This guide is not for pirating a game or motivating to do something illegal. It’s purely educational and a representation of how I did a structured analysis of a program based on a real-life example.
Unfortunately, they fixed nothing and just added obfuscation “to fix the issue”… It took me like 30 minutes to get my patch working again and they even change the code so I can patch it even easier! Please do not use “Security through obscurity”!
Around a week later after releasing this post, I was really happy to see that my “patch” did not work anymore! I thought maybe they learned from it. The developers added with version 3.0 obfuscation to all DLL’s.
Yousician is an interactive music service to learn and play a musical instrument. There are several instruments to select from affecting not only the notes but also the view will be changed accordingly. Link to Yousician
I played for several years guitar and wasn’t that bad but stopped since I had too much work to do. So I haven’t played for a long time and now since I found myself in a position with
While searching for a program I found Yousician which looked promising, very modern and easy to use. I downloaded the app and tried some lessons. After a short time, it told me that my time is up and I should come back tomorrow to play further. Well, that sucks! I wanted to try out more, get more comfy with the courses and find out if it is really worth spending money on a subscription. Since it’s not super cheap.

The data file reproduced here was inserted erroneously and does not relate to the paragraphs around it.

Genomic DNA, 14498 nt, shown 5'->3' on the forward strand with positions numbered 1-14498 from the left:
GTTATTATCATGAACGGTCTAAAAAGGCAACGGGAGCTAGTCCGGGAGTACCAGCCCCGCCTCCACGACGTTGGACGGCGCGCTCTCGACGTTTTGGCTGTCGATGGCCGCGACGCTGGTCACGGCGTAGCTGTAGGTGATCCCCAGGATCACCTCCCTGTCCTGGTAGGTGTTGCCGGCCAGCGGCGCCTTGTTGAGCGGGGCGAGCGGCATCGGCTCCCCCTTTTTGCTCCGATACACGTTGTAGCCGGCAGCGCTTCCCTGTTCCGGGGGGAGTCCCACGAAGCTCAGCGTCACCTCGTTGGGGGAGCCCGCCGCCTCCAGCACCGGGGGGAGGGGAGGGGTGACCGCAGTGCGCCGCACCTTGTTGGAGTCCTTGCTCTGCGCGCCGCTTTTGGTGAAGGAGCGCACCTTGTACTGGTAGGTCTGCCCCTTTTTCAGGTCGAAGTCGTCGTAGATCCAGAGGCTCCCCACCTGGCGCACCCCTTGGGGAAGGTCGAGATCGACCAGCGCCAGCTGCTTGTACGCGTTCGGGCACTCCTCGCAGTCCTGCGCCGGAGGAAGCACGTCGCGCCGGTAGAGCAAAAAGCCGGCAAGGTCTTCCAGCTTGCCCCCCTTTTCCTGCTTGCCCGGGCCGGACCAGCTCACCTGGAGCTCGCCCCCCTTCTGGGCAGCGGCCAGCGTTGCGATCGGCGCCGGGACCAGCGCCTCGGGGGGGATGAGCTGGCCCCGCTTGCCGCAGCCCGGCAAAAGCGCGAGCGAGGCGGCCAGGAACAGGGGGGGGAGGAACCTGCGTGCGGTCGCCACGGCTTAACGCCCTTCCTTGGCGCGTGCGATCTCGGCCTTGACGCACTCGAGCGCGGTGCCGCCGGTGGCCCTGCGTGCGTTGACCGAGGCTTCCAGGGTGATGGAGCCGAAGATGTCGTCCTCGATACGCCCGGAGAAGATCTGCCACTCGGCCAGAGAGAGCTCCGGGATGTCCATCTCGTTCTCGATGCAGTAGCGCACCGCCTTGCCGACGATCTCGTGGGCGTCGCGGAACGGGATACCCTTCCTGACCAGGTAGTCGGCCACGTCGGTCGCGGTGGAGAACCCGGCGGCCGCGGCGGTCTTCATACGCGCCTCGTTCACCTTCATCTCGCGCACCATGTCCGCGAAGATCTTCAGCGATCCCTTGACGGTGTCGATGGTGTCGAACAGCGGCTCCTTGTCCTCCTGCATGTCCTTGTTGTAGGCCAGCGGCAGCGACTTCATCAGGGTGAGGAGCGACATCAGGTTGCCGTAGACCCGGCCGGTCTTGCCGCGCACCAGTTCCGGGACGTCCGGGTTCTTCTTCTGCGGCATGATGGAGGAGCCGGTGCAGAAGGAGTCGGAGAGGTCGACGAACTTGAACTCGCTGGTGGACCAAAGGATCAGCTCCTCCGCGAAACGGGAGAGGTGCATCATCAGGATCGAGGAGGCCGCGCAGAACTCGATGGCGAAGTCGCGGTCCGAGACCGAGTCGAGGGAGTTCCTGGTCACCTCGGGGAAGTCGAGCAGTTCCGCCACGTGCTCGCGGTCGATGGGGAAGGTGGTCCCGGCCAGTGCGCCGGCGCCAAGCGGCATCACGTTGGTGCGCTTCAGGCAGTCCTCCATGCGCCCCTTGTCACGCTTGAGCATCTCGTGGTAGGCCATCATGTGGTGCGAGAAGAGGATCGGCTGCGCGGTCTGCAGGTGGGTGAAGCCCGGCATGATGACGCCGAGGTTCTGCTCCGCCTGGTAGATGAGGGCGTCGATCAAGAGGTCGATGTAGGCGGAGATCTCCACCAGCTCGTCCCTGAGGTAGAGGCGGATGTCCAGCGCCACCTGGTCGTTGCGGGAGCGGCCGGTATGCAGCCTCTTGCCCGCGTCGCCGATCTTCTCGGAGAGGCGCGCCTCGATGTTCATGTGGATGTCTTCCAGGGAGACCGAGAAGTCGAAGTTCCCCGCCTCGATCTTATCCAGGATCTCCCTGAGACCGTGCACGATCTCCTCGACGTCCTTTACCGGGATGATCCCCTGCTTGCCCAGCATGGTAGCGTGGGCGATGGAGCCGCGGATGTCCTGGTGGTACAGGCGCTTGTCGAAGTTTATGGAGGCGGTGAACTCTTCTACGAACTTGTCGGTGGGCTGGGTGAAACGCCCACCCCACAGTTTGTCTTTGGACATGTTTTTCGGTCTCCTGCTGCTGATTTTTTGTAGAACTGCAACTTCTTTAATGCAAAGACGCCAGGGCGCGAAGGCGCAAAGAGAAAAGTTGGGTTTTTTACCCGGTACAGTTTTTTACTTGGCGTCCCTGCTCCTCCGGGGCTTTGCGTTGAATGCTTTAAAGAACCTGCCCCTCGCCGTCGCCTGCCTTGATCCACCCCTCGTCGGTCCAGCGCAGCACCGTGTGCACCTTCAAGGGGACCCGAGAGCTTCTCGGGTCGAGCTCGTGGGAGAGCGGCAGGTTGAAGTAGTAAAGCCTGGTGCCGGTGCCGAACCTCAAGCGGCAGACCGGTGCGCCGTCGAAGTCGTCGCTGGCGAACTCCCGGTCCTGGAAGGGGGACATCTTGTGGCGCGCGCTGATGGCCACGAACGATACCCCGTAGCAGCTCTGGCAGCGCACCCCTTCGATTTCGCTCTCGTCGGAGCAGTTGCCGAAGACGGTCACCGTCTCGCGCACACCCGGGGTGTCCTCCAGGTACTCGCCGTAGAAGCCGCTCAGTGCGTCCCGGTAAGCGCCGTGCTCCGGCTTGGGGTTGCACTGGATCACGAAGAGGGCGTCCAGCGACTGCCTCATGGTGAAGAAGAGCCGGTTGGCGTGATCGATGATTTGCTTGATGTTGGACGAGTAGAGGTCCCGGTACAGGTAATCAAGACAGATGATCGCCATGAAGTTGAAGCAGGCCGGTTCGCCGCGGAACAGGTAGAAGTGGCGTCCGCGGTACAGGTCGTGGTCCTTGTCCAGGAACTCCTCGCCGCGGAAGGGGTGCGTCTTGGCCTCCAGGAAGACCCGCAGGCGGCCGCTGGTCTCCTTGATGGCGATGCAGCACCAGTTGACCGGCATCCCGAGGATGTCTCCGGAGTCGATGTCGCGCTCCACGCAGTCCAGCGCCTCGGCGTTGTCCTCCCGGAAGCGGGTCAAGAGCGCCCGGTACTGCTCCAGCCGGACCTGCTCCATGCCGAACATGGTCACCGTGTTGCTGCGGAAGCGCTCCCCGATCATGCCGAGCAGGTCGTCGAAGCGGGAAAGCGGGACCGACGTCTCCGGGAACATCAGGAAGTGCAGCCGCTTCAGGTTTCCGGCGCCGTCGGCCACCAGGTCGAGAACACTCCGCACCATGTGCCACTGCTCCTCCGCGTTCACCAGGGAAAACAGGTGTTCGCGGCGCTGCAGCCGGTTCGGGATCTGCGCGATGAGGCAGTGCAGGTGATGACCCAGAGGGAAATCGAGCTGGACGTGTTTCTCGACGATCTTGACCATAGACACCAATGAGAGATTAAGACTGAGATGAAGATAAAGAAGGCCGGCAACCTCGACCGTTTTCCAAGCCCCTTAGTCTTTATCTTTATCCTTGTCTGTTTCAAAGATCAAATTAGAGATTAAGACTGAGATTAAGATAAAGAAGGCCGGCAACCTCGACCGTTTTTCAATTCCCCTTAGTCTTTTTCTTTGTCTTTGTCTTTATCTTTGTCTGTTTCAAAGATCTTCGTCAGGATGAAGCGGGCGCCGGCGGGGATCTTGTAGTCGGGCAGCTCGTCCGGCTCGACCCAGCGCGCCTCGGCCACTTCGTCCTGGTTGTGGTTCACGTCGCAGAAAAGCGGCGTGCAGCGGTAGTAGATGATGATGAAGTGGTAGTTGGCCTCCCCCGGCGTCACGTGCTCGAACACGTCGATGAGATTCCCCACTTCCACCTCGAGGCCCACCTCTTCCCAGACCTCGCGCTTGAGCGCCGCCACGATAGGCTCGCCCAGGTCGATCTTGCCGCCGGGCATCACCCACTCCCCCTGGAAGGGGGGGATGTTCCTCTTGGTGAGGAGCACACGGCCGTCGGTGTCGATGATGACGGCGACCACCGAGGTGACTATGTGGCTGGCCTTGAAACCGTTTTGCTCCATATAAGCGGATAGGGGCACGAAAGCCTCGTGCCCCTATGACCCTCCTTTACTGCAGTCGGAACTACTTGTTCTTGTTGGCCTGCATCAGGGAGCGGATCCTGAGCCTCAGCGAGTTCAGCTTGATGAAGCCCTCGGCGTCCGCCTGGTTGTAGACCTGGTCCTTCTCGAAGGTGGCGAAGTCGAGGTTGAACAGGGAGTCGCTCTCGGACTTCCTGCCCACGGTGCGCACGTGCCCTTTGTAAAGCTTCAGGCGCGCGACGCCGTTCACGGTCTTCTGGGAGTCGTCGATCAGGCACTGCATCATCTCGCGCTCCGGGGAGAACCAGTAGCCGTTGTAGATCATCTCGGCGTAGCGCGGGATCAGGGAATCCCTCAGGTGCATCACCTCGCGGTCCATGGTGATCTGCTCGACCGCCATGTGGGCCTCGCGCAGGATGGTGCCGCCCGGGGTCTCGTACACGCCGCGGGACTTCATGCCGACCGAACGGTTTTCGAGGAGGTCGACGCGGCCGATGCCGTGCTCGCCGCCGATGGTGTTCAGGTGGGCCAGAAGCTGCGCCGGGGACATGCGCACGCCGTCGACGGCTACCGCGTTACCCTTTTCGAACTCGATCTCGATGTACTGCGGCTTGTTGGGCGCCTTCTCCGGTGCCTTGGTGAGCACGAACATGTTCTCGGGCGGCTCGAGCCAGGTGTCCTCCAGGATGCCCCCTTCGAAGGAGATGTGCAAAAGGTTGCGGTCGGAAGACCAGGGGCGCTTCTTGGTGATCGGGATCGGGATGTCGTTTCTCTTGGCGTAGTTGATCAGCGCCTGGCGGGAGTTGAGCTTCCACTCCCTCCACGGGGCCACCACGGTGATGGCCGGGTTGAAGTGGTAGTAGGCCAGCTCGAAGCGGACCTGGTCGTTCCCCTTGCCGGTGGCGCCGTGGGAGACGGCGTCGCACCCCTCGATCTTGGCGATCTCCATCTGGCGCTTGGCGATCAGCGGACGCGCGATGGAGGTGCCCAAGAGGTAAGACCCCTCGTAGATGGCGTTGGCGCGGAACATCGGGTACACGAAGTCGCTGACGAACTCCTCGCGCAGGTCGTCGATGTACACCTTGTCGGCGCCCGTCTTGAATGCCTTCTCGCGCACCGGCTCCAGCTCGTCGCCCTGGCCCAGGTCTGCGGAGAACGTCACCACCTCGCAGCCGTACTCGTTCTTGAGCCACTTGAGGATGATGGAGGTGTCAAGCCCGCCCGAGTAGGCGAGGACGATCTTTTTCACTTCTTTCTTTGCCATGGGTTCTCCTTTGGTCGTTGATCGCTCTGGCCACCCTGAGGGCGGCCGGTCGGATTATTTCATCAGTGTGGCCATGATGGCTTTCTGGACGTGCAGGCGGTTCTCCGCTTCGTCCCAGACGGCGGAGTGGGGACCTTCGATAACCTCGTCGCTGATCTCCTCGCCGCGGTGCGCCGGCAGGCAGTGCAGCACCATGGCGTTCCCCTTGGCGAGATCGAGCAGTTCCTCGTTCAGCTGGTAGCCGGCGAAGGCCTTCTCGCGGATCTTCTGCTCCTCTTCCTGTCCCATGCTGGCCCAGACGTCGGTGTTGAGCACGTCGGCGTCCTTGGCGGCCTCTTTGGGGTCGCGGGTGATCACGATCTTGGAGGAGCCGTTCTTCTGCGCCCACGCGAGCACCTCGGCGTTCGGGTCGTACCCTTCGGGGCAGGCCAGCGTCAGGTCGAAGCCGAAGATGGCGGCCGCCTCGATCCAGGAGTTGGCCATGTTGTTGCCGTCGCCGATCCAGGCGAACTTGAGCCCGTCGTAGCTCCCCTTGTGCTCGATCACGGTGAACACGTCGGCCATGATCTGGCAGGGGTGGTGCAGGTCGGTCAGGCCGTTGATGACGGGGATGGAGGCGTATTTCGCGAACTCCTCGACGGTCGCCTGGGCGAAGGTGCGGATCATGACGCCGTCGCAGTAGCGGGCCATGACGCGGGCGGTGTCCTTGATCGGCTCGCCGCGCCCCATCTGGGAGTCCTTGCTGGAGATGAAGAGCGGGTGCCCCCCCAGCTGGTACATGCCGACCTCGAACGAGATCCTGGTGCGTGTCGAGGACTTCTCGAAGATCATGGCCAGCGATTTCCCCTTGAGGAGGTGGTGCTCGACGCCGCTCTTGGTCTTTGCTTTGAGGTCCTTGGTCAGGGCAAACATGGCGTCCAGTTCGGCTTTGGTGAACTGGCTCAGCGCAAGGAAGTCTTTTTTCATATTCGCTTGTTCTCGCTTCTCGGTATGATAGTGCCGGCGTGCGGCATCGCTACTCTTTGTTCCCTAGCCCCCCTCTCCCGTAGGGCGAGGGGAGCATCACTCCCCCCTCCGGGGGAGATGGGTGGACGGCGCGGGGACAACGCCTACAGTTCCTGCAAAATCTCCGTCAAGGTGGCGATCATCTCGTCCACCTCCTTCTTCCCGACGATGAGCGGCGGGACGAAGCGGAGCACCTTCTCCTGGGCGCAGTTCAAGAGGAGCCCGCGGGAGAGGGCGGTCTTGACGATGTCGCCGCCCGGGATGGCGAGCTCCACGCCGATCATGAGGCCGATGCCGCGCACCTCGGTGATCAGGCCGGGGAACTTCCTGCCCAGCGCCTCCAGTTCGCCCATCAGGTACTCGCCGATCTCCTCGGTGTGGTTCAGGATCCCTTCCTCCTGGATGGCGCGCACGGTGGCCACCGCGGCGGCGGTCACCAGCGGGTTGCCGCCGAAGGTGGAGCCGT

The curiousity of an security dude
On the next day, I logged into my account and wanted to play the next lesson. Unfortunately, the software told me to wait some additional hours. Which made me curious about how they are validating their “free time”. As of then, my assumption was that they have some server-side variable which gets set if you played the free lessons and blocked the access to further once. Then at the beginning of the next day, it will reset the variable to let the user play again. -Why I thought that dunno, just thought it makes sense to implement such a check- But now it looked like they check and log the
Next, after exceeding my test period, I tried to change my local date to the next day, expecting to get nothing out of it. Crazy enough I worked!! I couldn’t believe what just happened. They trust the clients’ date/time information to control over the free trial time. 🤦 It was not really nice to change the date all time especially because browsers will just reject the requests due to the certificate which can’t be verified.
Nevertheless, it was quite fun and now I was able to learn and get to know the program as much as I want, except the premium songs/features. So I started to dig a bit deeper into the client itself.
The client has a launcher that checks for missing files and updates. Next to the launcher is a version.txt which holds the current version and a launcher-out.txt which is a debug file listing the API endpoint for downloading the latest software. With it, we are able to check for recent updates, which is quite good if we patch the software (which we will do in a minute) so we know when to rebuild our patch again.
Next, there are two folders. One is named Yousicion_Data and MonoBleedingEdge. The second one is used by Unity Games and contains the latest Runtime .dll’s. So we know now that we are again dealing with a Unity game. (More on unity reverse engineering here) My next thought is where is the Managed folder with the .dll files used by the program? If we want to manipulate the client then we need the responsible file. It’s in the Yousicion_Data folder as expected. A quick look into the folder reveals us that there are 21
We see some namespaces in the dll and try to get an idea where important functions regarding manipulating of the subscription could be.